Making history

First Posted: 4/14/2015

SCRANTON – From Christy Mathewson to Cory Spangenberg, the history of northeastern Pennsylvanians in Major League Baseball is being told in a new exhibit at Everhart Museum.

“Baseball Dreams: They Played the Game” opened last week and will continue through Oct. 12.

Mathewson is the first of six inductees in the National Baseball Hall of Fame and Museum who is featured in the exhibit. In fact, the Factoryville native was part of the original group of five enshrined in Cooperstown, New York along with Babe Ruth, Ty Cobb, Honus Wagner and Walter Johnson.

While Mathewson is positioned to perhaps forever remain as the most legendary baseball figure to come out of the region, Spangenberg is the newest to make it to the majors.

Spangenberg, who led Abington Heights to a state Class AAA title on his graduation day in 2009, made it to the San Diego Padres last September and made the team again coming out of spring training this year.

“The outcove space has a summary history of baseball to bring people up to speed by giving them the context, not just of the general history of baseball, but baseball in this region,” Everhart Museum executive director Cara Sutherland said. “ … It’s a combination of historic photographs – new printing of historic images, many of which are from the Library of Congress – and some artifacts that are on loan from Keystone College and other lenders.”

The items from Keystone help make Mathewson the prominent figure at the exhibit. Books written by Mathewson are among the items on display.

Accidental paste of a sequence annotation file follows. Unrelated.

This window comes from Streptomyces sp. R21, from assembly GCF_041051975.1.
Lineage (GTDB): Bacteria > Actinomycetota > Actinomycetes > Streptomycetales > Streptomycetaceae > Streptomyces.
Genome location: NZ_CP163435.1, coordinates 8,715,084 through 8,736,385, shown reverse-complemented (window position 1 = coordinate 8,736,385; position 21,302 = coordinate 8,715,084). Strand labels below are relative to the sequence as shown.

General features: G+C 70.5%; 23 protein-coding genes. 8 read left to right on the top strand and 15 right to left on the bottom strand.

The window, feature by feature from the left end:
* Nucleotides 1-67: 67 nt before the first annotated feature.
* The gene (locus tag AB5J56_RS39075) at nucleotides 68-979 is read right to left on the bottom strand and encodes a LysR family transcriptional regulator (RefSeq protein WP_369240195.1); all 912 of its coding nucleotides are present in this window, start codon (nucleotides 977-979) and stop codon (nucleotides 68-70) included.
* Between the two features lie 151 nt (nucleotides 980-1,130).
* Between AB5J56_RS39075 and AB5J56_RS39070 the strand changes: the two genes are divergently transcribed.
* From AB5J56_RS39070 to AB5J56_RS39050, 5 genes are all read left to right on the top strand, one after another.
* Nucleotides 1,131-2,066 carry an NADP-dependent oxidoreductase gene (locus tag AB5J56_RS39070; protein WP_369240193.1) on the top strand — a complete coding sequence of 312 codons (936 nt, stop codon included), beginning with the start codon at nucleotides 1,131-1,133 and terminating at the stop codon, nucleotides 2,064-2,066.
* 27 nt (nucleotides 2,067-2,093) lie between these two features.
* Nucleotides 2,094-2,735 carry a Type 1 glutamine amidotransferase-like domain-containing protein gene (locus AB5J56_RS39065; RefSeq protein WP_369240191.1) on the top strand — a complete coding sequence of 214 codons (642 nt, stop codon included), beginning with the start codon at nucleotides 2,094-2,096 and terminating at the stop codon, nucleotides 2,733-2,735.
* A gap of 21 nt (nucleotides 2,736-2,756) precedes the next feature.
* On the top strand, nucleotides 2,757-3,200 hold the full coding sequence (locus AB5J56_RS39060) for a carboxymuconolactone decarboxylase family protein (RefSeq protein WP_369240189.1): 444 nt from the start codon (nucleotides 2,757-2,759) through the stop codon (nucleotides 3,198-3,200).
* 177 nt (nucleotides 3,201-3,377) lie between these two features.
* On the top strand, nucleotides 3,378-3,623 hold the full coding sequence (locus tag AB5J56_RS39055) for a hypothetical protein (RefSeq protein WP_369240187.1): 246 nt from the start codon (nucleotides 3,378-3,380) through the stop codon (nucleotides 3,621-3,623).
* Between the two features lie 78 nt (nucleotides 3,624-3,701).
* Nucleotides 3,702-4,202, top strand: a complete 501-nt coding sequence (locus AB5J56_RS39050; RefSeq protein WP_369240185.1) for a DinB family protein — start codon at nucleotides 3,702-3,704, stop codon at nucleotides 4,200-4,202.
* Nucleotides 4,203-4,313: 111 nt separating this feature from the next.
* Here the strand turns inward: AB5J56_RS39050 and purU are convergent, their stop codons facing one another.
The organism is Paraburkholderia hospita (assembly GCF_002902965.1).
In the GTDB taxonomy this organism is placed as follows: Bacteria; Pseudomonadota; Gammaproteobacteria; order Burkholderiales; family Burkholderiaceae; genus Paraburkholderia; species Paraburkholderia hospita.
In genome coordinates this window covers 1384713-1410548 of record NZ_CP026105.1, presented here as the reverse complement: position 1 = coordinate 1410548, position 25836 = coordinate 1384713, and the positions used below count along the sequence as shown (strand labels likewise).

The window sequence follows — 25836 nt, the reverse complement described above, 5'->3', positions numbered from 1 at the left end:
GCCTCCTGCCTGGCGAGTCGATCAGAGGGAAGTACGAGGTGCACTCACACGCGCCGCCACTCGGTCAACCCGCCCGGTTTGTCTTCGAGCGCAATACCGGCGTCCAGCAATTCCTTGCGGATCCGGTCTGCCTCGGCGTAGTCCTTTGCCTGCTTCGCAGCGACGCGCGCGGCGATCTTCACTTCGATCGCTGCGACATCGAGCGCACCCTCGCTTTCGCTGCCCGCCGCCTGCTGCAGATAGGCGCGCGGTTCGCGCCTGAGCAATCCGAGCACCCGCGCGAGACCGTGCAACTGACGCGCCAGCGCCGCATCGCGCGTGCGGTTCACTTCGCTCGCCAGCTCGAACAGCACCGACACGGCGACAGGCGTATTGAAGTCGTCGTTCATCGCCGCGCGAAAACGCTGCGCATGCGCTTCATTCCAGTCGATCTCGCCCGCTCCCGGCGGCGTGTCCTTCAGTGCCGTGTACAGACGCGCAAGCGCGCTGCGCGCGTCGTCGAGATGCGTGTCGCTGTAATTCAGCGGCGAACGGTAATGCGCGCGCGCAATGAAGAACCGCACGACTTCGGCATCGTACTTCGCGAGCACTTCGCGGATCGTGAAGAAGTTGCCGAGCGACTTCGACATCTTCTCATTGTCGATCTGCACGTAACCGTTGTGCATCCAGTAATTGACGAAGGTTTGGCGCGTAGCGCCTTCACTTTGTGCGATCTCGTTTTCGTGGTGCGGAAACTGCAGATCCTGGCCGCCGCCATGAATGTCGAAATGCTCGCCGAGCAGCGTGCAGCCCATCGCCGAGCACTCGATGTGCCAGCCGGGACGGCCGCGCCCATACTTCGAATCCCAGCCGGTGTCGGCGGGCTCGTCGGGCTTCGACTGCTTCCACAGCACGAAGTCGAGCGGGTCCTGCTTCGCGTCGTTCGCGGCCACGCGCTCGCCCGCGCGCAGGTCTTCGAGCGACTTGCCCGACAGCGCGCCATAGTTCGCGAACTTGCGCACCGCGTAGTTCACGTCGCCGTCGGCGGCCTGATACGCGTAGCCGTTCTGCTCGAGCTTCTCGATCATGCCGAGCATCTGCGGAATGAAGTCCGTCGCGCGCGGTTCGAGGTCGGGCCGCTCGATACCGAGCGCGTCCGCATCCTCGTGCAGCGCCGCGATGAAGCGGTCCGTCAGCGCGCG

A more modern portion of the room, which includes information about the Scranton/Wilkes-Barre RailRiders, includes one of Spangenberg’s gloves.

Mathewson was born in Factoryville in 1880. He spent much of his career with the New York Giants, winning 20 games as a rookie in 1901.

That was just the start of posting impressive numbers. Mathewson pitched three shutouts in the 1905 World Series and won 37 games in 1908, the fifth time in six seasons that he led the National League in strikeouts.

Mathewson served in the Army in France during World War I. He was accidentally gassed during training and suffered from tuberculosis for seven years until his death in 1925.

The first Hall of Fame class was inducted in 1936.

A listing of players from northeastern Pennsylvania, which is part of the exhibit, also includes Henry Mathewson.

Henry Mathewson, Christy’s younger brother, was born in Factoryville in 1886. He pitched three games for the New York Giants in 1906 and 1907. He died in 1917.

Spangenberg made an impressive debut as a September call-up by the Padres, the team that made him a first-round pick in the Major League Baseball Draft. He hit .290 with two homers and nine runs batted in during 20 games.

This season, Spangenberg has started once and come off the bench six times in the first eight San Diego games. He is 1-for-7 at the plate (.143).

Six Hall of Famers are at the focus of the Everhart display.

Scranton artist William Chickillo provided the collages and other creative works that are part of the presentation.

The other Hall of Famers from northeastern Pennsylvania are Hughie Jennings and Stanley “Bucky” Harris from Pittston, Ed Walsh from Plains Township, Stan Coveleski from Shamokin and Nestor Chylak from Olyphant.

The exhibit also recognizes “Honest” Eddie Murphy and Jean Marlowe, among others.

Murphy, from Dunmore, received his nickname as one of the 1919 Chicago White Sox, who was not implicated for fixing the World Series. Scranton’s Marlowe, born Jean Malonoski, was one of the stars of the All-American Girls Professional Baseball League and is one of the AAGPBL players recognized in the Women in Baseball exhibit in Cooperstown.

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